Archive for the ‘Defibrillator’ Category

Backscatter Scanners and Pacemakers

November 16, 2010

As you may remember, I almost flew to Atlanta for the recent Heart Walk, but changed my mind when my parents decided to attend, too. While getting my gear organized for the trip I thought about the new “Backscatter” full body X-ray scanners being installed in airports: how do those things interact with pacemakers? The Transportation Security Administration (TSA) recommends that those of us with Pacer Power avoid the metal detectors, and since I got my pacer I’m not cool around large magnets. After all, the doctors use a magnet to set my pacemaker; it stands to reason that another magnet could scramble it! So I pull out my plastic card and tell the TSA agents that I have a pacemaker and request a hand patdown, and just avoid all that.

But what about the new scanners? Friend or foe? Not knowing, I called my pacer lab. The short answer: We don’t know.

The longer answer: There hasn’t been any testing done on pacemakers yet. It’s not really safe to get a human volunteer to test the scanner (“We don’t think anything well happen, Fred, but just in case… sign this release form.”) so the next best plan is a series of tests, usually involving calibrating a pacemaker, taping it to a mannequin, and sending him through a scanner – simulating what would happen to a traveler who happens to have a pacemaker.

If the pacer checks out, you run the test again, and again, and again, to see if going through the scanner multiple times will affect the pacer. Then you run the test yet again – with longer scans and higher radiation levels, to see if that affects the pacemaker. And you keep repeating these tests to eliminate the possibility of a fluke reading.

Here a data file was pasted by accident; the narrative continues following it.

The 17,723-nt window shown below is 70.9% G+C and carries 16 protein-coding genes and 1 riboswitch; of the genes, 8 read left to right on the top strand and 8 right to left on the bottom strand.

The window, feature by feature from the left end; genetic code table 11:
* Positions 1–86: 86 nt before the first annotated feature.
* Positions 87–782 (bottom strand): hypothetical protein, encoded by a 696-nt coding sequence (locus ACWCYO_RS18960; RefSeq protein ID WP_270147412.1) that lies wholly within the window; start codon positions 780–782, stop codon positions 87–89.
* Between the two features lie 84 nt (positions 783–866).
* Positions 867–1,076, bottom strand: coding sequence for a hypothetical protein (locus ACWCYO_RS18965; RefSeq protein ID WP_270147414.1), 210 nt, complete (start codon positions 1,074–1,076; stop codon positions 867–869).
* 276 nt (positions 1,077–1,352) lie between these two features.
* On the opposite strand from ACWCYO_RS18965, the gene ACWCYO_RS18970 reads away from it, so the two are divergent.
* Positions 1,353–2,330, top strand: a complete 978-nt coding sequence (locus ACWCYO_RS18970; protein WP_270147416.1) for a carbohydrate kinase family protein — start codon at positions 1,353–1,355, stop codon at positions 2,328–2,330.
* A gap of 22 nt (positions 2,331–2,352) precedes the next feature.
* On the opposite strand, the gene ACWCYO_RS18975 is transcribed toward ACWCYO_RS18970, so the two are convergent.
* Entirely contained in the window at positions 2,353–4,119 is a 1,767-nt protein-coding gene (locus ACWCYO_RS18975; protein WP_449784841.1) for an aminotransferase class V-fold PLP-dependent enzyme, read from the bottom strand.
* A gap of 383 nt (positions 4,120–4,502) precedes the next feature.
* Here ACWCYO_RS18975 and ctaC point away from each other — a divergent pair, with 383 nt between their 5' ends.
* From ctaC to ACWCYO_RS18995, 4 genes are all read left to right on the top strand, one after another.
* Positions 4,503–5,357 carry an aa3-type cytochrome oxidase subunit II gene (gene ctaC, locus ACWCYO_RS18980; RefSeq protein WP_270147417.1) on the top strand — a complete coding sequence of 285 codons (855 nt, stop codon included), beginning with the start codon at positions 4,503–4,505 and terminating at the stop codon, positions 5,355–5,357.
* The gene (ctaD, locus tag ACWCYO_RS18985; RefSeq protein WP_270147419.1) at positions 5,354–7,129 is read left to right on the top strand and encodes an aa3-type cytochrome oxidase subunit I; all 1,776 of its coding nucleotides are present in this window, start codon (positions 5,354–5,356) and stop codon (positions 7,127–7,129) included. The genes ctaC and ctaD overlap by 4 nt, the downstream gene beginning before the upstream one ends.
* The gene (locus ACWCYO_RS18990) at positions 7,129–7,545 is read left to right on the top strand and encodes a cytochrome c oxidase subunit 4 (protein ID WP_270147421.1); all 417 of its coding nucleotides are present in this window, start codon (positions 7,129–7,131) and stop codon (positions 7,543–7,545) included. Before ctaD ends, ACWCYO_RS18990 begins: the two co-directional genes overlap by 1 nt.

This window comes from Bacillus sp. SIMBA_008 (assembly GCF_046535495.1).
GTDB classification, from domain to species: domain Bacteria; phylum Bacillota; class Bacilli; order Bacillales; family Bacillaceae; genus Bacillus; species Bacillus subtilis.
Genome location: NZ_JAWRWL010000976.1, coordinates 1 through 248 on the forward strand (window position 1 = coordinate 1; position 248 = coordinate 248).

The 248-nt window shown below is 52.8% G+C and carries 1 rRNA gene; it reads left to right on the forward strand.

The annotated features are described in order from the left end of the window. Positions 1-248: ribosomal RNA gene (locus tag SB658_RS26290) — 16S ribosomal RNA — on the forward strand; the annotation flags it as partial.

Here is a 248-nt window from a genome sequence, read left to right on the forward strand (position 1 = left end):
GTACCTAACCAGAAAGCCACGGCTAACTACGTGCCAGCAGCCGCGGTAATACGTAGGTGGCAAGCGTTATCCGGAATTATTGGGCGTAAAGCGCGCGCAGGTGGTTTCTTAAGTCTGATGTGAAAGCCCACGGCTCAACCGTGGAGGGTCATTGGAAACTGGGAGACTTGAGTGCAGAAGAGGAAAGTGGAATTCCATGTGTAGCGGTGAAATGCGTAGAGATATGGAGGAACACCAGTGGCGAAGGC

Wow, that’s pretty involved. It would probably be better if we could borrow a scanner for a few weeks, but I doubt that is going to happen. TSA like to keep things close to the vest, and I bet that goes double for their newest secuity tool. So I figure that the best thing to do if you have a pacemaker is not to risk it – just keep asking for a hand search.

Thankfully, my home airport is so small that they only have three gates. It will be quite a while before they get a Backscatter scanner!

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When the light fades

August 4, 2010

With new life extending technology comes new ethical questions – often not can you take advantage of it, but should you? A recent report by the Heart Rhythm Society offered detailed guidelines concerning shutting down a pacemaker or Implantable Cardioverter Defibrillators (ICDs) near the end of life. The purpose of the document is to outline the rights and responsibilities that patients, family, and caregivers have. Fully 10% of doctors may feel that deactivation of a pacemaker – even at the request of the patient or their family – is wrong.  (The percentage that see ICD shutdown as wrong is 1%, as an ICD can be changed to “pacemaker only mode”.)